In the fall of 1994, the U.S. decided to send forces into Haiti. The 16th SOW, 919th SOW, and 193rd SOW led the formations of fixed and rotary winged aircraft to complete Operation UPHOLD DEMOCRACY. Air Force special operations helicopters flew from Navy aircraft carriers during this massive deployment.
Most of the AFSOC aircraft operated out of Guantanamo Bay, Cuba. This deployment also included the largest gathering of MH-53 Pave Lows to participate in one action, and the last real-world operation for the AC-130As of the 919th SOW prior to their retirement.

Also in 1994, the war in Rwanda, and the number of people victimized because of it, led to AFSOC forces of the 352nd SOG becoming involved in a humanitarian effort known as Operation SUPPORT HOPE. It was also referred to as QUIET RESOLVE or PROVIDE RELIEF.

In early 1995, AFSOC received taskings to support a number of peace keeping and humanitarian missions. These included Operation PROVIDE COMFORT III (Turkey and Iraq), plus PROVIDE PROMISE/DENY FLIGHT, which evolved into DELIBERATE FORCE and JOINT ENDEAVOR (out of Italy and into Bosnia Herzegovina-Croatia). Pave Low helicopter crewmen received combat wounds while flying as part of a force trying to rescue two French aviators who had been shot down near Sarajevo during Operation DELIBERATE FORCE. The efforts of the Pave Low flight crew during this attempted rescue effort resulted in their receiving the 1995 Air Force Cheney Award. Units assigned to AFSOC also supported Operation CONTINUE HOPE III (Somalia) which evolved into UNITED SHIELD.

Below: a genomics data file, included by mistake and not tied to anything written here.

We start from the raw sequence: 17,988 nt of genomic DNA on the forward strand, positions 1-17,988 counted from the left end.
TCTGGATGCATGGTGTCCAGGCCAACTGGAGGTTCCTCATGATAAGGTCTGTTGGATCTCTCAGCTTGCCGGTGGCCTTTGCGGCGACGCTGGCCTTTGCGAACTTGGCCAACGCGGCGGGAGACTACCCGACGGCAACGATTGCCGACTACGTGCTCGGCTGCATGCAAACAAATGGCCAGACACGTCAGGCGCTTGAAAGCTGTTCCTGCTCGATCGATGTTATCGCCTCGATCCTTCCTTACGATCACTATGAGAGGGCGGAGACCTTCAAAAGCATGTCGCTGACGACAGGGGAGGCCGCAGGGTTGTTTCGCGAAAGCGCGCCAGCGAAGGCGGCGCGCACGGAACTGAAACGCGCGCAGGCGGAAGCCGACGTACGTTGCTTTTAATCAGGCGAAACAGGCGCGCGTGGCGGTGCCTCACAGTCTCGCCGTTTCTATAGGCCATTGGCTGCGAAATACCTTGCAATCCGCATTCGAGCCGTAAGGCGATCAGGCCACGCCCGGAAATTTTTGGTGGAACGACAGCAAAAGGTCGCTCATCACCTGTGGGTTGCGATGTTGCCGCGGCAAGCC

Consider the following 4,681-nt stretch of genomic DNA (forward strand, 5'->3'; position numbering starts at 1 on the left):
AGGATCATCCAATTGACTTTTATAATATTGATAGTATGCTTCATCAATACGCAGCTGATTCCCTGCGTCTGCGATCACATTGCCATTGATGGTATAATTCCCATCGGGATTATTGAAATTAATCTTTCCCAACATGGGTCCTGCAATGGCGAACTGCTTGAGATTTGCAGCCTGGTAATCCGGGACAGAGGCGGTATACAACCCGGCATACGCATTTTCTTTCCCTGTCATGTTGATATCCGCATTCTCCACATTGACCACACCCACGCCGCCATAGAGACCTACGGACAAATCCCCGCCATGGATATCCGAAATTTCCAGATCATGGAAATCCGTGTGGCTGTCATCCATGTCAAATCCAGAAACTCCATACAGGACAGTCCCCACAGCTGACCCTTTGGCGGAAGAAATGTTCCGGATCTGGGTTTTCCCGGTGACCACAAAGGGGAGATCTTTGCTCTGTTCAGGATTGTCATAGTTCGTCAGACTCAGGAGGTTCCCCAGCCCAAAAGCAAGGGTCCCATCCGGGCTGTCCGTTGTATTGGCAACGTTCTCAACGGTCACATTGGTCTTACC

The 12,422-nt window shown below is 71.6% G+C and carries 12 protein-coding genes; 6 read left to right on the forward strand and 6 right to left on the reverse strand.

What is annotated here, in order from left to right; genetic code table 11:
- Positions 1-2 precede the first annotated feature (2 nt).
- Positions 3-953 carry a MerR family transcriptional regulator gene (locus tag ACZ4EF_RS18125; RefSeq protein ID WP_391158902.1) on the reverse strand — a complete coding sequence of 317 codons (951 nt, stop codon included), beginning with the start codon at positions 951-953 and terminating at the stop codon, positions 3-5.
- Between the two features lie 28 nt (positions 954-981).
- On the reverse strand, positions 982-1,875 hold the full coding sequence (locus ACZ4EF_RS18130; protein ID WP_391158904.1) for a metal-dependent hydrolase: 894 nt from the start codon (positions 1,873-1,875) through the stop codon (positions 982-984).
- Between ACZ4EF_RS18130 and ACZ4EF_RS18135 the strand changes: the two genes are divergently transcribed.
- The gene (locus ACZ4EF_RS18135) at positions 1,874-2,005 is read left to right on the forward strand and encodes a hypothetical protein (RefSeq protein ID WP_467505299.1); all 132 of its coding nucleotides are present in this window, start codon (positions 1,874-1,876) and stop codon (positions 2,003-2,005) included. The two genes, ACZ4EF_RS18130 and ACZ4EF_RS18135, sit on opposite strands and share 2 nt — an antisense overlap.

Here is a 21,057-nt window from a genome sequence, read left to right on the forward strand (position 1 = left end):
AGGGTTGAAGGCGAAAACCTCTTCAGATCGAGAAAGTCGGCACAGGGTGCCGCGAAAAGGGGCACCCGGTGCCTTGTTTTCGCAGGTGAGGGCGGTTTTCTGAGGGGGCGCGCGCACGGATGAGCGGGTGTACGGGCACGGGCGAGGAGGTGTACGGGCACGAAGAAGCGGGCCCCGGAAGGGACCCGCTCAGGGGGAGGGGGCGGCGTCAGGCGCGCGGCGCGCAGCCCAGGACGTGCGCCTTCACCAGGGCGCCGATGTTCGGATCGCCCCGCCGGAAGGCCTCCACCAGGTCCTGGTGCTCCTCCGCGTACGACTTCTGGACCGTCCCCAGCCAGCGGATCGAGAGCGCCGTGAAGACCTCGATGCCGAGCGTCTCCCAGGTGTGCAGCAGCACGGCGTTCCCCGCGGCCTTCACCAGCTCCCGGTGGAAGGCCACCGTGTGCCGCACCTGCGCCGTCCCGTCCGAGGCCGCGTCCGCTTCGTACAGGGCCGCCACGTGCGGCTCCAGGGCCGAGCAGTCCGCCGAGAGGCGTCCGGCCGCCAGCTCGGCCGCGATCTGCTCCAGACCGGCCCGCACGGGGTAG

ASSURED RESPONSE  In 1996, AFSOC aircraft were the first on the scene when the CT-43 aircraft carrying U.S. Secretary of Commerce Ron Brown crashed near Dubrovnik, Croatia, killing everyone onboard. The 352nd SOG launched two MH-53Js and one MC-130P as part of the search and rescue effort. Crews of the 16th SOW and 20th SOS also participated. The efforts of these crewmembers during this highly visible event resulted in their being awarded the Air Force Cheney Award for 1996.